The most recent Kepler news release from February 28 reveals that the total count of Kepler planet candidates has reached 2321 and 1790 host stars, with 1091 planets emerging in the new analysis. The headline of the findings is profound: "A clear trend toward smaller planets at longer orbital periods is evident with each new catalog release. This suggests that Earth-size planets in the habitable zone are forthcoming if, indeed, such planets are abundant."
Ten planets in the habitable zone (out of a total of 46 planet candidates there) are near Earth in size, and the fraction of host stars with multiple candidates has grown from 17 to 20 percent.
In a March 8th analysis in Space Daily, John Rehing suggests that current Kepler findings might prove that Earthlike planets may be extremely rare. But 16 months of observation is insufficient to detect any precisely Earthlike planet, because the ground rule that only those earth-sized candidates with three transits observed means that a minimum of 24 months of observation will be required.
However, as new data comes in, Rehling says the barriers enforced by the geometric bias are pushed outward, and as more candidates are reported, more terrestrial worlds like the Earth, rather than giants like Jupiter, are revealed.
This release shows two favorable and profound trends. As the Kepler Mission team put it, "With each new catalog release a clear progression toward smaller planets at longer orbital periods is emerging. This suggests that Earth-size planets in the habitable zone are forthcoming if, indeed, such planets are abundant."
However, Rehling notes that the fine print of this latest release tend toward more pessimistic projections.Mainly, "We see more Earth sized planets which are very close to their stars, and therefore likely very hot; and, separately, we see more giant planets which are located farther out from their stars."
Overall, our solar system is typical in placing larger planets farther out than smaller planets. However, it is quantitatively atypical according to Rehling: "While Kepler shows us the happy result that there are almost certainly several planets for every star, it shows us that our solar system is distributed freakishly outwards, in comparison to more typical planetary systems."
The data also indicates that as Kepler's mission continues, it may not find precise Earth analogues, although this will depend in part upon luck. The worst ramification is that most Kepler candidates are located quite far from Earth, making possible follow-up science with spectroscopy and imaging extremely challenging.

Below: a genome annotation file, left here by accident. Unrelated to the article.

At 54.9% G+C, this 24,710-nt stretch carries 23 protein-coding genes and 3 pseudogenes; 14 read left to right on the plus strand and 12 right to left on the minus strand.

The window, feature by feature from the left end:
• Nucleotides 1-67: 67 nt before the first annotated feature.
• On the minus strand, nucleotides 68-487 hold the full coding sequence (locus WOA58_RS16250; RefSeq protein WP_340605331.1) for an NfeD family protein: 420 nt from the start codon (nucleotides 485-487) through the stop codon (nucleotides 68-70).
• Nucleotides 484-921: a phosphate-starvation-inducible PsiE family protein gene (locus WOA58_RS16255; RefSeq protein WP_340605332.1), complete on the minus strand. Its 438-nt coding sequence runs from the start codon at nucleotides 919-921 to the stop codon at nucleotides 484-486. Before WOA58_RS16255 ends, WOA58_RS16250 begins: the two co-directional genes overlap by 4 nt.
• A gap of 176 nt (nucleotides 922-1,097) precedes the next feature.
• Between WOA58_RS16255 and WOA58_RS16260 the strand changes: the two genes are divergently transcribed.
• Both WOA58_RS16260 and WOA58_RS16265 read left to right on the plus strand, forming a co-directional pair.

We would be better able to make observations of earth-like planets, Rehling concludes, located closer to us, "at distances of tens of light years instead of hundreds. But if the abundance of earthlike planets is only a few percent, there will be comparatively fewer of these worlds in our neighborhood."
Any future effort to find and examine earthl-like planets in our corner of the Milky Way will be limited by the frequency of such planets, and this result serves to dim prospects somewhat, or to require considerably larger and more expensive telescopes than would be needed if the more optimistic projections proved out.
Out of the 156,000 stars being monitored by Kepler, we are effectively searching only 27 for perfect Earth analogues: If they are less abundant than 3%, we may very likely find none, unless the Kepler's mission is extended to allow several years more of data collection.
"I think the discoveries we're making are showing what could be done if we continue to extend it," said Charlie Sobeck, Kepler deputy project manager at NASA's Ames Research Center in Moffett Field, Calif. "So we're hopeful, but there's no guarantee."
When Kepler launched in 2009, the telescope's science mission was set to run through November 2012 — a lifetime of 3.5 years. But the instrument could operate for six years, or perhaps longer, if it receives more funding, team members have said. Its mission is to find roughly Earth-size planets in or near the habitable zones of their parent stars — a just-right range of distances that could support liquid water and, perhaps, life as we know it on the alien worlds.Kepler's overall goal is to help scientists determine just how common such planets may be throughout our galaxy.
It would cost about $20 million per year to keep the Kepler mission running at its current level of activity beyond November 2012, Sobeck added.
Kepler finds alien planets using what's called the transit method. The telescope detects the telltale dips in brightness caused when an alien planet crosses in front of, or transits, its star from Kepler's perspective. Kepler needs to witness three of these transits to firmly identify a planet candidate.
This technique has been extremely effective. In just its first four months of operation, Kepler discovered 1,235 exoplanet candidates. So far, two dozen of them have been confirmed by follow-up observations — including Kepler-16b, a world with two suns that was announced recently.Kepler team members have estimated that 80 percent or so of the telescope's candidates will probably end up being the real deal. If that's the case, Kepler's finds to date would more than double the number of known alien planets.
The Kepler main mission is to help scientists determine just how many potentially habitable, Earth-size alien planets may be out there. Of the first 1,235 planet candidates, 68 are roughly Earth-size and 54 appear to orbit in their stars' habitable zones. And five candidates meet both of those criteria.
"What we're seeing is this trend — the smaller the planet, the more of them there are," Sobeck told Space.com. "That's great news for the idea of finding Earth-like planets, or Earth-size planets. Once you have Earth-size planets, all it has to do is be in the right orbit, and it's habitable."
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